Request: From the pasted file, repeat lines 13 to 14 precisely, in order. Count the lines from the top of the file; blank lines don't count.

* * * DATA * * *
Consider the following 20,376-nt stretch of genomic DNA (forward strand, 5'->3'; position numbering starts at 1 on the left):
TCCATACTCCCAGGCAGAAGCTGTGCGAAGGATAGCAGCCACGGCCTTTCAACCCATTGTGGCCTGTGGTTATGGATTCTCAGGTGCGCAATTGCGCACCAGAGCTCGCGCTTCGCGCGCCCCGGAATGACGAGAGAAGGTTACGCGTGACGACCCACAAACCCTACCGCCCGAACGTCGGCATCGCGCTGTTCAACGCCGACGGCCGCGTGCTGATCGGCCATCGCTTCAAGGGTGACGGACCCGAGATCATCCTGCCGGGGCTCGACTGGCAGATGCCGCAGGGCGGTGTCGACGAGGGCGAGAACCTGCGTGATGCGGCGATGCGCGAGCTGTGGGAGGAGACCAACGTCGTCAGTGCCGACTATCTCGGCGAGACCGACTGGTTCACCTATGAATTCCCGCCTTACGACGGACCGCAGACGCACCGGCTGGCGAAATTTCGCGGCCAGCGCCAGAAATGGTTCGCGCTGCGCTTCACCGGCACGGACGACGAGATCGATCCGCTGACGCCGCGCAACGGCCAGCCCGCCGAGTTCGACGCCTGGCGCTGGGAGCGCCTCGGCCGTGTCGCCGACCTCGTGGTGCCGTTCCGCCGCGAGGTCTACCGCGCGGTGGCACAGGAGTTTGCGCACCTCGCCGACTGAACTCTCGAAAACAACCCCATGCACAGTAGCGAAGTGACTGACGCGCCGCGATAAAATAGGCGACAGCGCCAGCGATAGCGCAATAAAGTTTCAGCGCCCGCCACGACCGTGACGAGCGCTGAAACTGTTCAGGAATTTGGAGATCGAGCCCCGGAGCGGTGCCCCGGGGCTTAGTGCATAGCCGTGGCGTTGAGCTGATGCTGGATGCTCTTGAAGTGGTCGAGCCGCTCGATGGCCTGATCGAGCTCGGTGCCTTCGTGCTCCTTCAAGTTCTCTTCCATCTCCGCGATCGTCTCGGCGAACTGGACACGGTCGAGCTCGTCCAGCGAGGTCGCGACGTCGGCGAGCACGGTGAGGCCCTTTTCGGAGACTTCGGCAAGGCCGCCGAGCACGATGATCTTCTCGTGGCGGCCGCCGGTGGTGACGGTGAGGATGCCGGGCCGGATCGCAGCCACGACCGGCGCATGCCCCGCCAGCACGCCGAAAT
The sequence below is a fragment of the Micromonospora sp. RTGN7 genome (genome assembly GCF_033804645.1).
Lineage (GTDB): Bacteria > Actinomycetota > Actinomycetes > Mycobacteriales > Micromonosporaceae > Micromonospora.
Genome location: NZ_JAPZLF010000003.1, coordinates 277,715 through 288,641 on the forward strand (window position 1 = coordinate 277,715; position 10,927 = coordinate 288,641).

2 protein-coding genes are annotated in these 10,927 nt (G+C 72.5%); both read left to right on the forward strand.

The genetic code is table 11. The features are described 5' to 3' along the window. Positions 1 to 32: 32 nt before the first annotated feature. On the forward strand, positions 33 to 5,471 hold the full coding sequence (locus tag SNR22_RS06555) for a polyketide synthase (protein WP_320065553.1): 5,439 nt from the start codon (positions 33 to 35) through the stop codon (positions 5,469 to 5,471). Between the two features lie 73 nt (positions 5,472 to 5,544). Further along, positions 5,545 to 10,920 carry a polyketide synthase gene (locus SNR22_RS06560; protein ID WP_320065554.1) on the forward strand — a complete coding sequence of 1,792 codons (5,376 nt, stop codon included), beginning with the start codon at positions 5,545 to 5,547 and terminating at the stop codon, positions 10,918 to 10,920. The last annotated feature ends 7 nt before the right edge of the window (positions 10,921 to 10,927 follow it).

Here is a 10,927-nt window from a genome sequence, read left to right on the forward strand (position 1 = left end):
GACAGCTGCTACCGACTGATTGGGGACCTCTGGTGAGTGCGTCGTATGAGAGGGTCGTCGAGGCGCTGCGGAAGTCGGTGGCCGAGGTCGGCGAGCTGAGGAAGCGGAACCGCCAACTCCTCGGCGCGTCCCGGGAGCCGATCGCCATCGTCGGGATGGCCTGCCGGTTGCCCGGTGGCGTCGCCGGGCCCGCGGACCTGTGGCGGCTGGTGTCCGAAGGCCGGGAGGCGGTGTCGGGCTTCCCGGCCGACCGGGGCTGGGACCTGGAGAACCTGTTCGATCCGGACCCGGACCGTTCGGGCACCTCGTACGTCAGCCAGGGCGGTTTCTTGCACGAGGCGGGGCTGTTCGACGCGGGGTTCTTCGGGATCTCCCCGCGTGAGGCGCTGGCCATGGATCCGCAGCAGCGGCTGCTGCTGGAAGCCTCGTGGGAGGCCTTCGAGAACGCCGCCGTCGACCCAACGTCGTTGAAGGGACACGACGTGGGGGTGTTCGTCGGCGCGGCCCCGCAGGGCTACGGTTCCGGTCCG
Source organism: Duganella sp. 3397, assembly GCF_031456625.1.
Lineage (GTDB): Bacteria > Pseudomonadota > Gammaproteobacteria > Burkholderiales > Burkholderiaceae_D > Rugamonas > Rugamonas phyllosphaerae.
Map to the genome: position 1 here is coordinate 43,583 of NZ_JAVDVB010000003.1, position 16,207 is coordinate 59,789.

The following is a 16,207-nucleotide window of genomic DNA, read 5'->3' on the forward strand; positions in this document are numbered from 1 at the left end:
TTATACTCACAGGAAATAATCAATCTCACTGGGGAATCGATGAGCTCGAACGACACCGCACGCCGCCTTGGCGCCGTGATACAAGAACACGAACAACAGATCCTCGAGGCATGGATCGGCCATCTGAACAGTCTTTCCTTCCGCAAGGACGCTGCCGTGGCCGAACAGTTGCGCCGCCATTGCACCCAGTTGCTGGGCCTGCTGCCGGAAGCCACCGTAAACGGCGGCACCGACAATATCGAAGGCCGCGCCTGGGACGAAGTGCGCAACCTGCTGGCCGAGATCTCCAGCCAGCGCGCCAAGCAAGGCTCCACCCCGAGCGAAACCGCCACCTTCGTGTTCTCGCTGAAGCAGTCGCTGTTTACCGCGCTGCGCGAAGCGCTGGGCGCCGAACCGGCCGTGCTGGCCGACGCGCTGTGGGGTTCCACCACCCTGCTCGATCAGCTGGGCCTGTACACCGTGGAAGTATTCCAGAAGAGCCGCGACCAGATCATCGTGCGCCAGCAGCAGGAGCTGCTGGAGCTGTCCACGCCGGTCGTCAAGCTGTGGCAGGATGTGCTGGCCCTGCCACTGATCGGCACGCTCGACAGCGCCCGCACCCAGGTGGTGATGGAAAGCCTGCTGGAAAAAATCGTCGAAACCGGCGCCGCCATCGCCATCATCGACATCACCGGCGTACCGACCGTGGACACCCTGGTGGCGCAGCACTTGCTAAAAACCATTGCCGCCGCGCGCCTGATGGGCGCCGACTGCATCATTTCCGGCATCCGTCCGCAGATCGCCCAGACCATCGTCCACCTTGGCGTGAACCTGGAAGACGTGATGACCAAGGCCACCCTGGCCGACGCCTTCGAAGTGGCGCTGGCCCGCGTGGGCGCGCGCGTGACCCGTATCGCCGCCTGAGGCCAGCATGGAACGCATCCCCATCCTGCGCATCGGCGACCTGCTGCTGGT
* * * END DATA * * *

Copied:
The following is a 16,207-nucleotide window of genomic DNA, read 5'->3' on the forward strand; positions in this document are numbered from 1 at the left end:
TTATACTCACAGGAAATAATCAATCTCACTGGGGAATCGATGAGCTCGAACGACACCGCACGCCGCCTTGGCGCCGTGATACAAGAACACGAACAACAGATCCTCGAGGCATGGATCGGCCATCTGAACAGTCTTTCCTTCCGCAAGGACGCTGCCGTGGCCGAACAGTTGCGCCGCCATTGCACCCAGTTGCTGGGCCTGCTGCCGGAAGCCACCGTAAACGGCGGCACCGACAATATCGAAGGCCGCGCCTGGGACGAAGTGCGCAACCTGCTGGCCGAGATCTCCAGCCAGCGCGCCAAGCAAGGCTCCACCCCGAGCGAAACCGCCACCTTCGTGTTCTCGCTGAAGCAGTCGCTGTTTACCGCGCTGCGCGAAGCGCTGGGCGCCGAACCGGCCGTGCTGGCCGACGCGCTGTGGGGTTCCACCACCCTGCTCGATCAGCTGGGCCTGTACACCGTGGAAGTATTCCAGAAGAGCCGCGACCAGATCATCGTGCGCCAGCAGCAGGAGCTGCTGGAGCTGTCCACGCCGGTCGTCAAGCTGTGGCAGGATGTGCTGGCCCTGCCACTGATCGGCACGCTCGACAGCGCCCGCACCCAGGTGGTGATGGAAAGCCTGCTGGAAAAAATCGTCGAAACCGGCGCCGCCATCGCCATCATCGACATCACCGGCGTACCGACCGTGGACACCCTGGTGGCGCAGCACTTGCTAAAAACCATTGCCGCCGCGCGCCTGATGGGCGCCGACTGCATCATTTCCGGCATCCGTCCGCAGATCGCCCAGACCATCGTCCACCTTGGCGTGAACCTGGAAGACGTGATGACCAAGGCCACCCTGGCCGACGCCTTCGAAGTGGCGCTGGCCCGCGTGGGCGCGCGCGTGACCCGTATCGCCGCCTGAGGCCAGCATGGAACGCATCCCCATCCTGCGCATCGGCGACCTGCTGCTGGT